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Projev ministra Jana Lipavského.
Photo: MZV ČR
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Statement by Jan Lipavský, Minister of Foreign Affairs of the Czech Republic, at the IAEA International Conference on Nuclear Security ICONS 2024


Vienna, 20 May 2024


Allow me now to add the following remarks in my national capacity.

Since 2020 the overall security environment has significantly deteriorated. The field of nuclear security is no exception. For the first time in history, a nuclear power plant, Zaporizhzhia, finds itself under occupation by an aggressor country, Russia, with all ensuing risks. We greatly appreciate the efforts by the IAEA to monitor the situation. We deplore, however, that the Agency’s monitors do not have full access in and around the plant.

Separately, a whole set of serious nuclear security issues arises at the other three Ukrainian nuclear power plants, such as the possibility of a drone attack or cyber attack.

Czechia remains a dedicated supporter of the Ukrainian Peace Formula and is co-chairing its Working Group 1 on radiation and nuclear safety. Together with Ukraine and our co-chairs, France, Japan, and Sweden, we have organized an expert workshop in Prague on the 15th of April. At the workshop, we received a comprehensive update on the nuclear safety and security situation from Ukrainian officials and experts, with special focus on the Zaporizhzhia nuclear power plant. Experts discussed how the international community can assist Ukraine in upholding the safety and security of  nuclear power plants under its control. We also looked into what steps will have to be taken once Ukraine liberates the Zaporizhzhia power plant. Participants agreed that a detailed roadmap on technical steps for its relaunch should be elaborated.


Turning now to more encouraging developments:

The role of nuclear energy and other applications continues to grow at an accelerated pace. Czechia sees this as an immense opportunity and a way towards clean energy, tackling climate change, and achieving sustainable development for all.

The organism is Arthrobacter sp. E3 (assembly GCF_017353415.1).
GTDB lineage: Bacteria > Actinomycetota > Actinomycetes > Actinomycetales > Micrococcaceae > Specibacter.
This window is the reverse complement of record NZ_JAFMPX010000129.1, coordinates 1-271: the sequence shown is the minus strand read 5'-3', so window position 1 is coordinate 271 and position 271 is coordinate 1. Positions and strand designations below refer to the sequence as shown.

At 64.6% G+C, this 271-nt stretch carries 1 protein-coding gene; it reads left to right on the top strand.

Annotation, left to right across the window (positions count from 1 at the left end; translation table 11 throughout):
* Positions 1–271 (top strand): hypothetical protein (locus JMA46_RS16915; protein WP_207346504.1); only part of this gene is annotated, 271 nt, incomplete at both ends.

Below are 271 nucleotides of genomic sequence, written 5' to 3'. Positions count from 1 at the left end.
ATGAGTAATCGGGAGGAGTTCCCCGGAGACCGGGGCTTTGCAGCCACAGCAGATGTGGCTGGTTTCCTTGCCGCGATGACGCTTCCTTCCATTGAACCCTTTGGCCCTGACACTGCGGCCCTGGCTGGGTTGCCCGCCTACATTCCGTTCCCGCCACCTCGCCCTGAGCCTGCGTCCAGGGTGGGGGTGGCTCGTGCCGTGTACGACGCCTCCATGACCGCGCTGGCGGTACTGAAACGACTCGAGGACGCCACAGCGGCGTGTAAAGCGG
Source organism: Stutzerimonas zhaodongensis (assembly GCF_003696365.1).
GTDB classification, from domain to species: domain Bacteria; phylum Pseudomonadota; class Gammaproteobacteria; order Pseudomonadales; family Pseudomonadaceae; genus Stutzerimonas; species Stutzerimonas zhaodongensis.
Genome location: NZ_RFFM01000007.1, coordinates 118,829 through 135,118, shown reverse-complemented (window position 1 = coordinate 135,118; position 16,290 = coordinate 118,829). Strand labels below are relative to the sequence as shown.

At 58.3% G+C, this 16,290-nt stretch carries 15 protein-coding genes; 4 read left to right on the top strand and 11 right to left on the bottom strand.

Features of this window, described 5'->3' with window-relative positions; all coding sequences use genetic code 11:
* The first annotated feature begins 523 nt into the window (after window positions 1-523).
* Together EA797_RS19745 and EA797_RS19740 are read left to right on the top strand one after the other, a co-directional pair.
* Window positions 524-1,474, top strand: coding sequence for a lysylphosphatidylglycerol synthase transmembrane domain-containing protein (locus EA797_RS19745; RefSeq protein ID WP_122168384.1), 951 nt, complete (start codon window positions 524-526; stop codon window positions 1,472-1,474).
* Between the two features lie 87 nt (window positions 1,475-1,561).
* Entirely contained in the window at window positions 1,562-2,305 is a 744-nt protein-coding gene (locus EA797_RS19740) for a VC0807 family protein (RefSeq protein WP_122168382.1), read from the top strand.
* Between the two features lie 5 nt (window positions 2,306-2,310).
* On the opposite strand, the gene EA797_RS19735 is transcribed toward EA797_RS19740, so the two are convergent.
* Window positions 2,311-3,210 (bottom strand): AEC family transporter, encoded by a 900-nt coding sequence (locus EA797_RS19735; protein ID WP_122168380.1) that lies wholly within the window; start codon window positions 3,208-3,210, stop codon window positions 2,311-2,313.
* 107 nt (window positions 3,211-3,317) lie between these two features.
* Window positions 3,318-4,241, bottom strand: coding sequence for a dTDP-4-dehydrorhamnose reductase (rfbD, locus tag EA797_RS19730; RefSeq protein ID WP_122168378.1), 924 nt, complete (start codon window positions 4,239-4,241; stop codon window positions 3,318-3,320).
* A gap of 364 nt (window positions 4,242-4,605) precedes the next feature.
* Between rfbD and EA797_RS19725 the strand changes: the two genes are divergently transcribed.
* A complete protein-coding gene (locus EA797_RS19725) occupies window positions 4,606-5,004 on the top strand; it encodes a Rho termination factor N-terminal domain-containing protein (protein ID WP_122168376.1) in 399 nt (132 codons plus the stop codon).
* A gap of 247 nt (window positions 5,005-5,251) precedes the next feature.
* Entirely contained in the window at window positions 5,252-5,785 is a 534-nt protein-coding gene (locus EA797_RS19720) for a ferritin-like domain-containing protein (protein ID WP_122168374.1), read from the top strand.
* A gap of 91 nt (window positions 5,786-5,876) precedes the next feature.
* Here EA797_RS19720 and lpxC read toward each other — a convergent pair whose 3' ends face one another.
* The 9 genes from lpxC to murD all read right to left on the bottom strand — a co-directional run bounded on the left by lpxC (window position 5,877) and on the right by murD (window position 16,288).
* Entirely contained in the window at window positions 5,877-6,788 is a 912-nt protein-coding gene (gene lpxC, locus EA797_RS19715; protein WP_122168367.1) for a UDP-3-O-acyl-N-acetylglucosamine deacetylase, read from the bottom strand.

Nevertheless, with the development of new technologies such as advanced reactors, the role of nuclear security must increase accordingly. Effective nuclear security needs to accompany the introduction of new technologies. In this context we already register increased demand on resources. The specific challenge for nuclear security regimes presents the question of qualified staff. We would be interested to hear how others address this issue.

We partner with countries with traditionally highest levels of nuclear security to stay ahead of developments. We also contribute with our expertise and engage in capacity building for others. Notably, we have a long standing partnership with Armenia, related to the power plant in Metzamor.

Peer review is another great way to exchange best practices, build confidence among States and strengthen national nuclear security framework. We recommend everybody to join in. Czechia actively participates in the International Physical Protection Advisory Service and has already hosted three missions. We plan to invite the follow-up IPPAS mission in 2026.

We recognize the importance of maintaining high level of nuclear security and commit ourselves to the revised Joint Statement on Mitigating Insider Threats.

Czechia is a convinced promoter of the universalisation of various instruments, including the Amended Convention on the Physical Protection of Nuclear Material. We encourage all remaining States to join.

Finally, we express our support and align ourselves with the joint statement of the Co-Presidents and thank them for their tremendous efforts.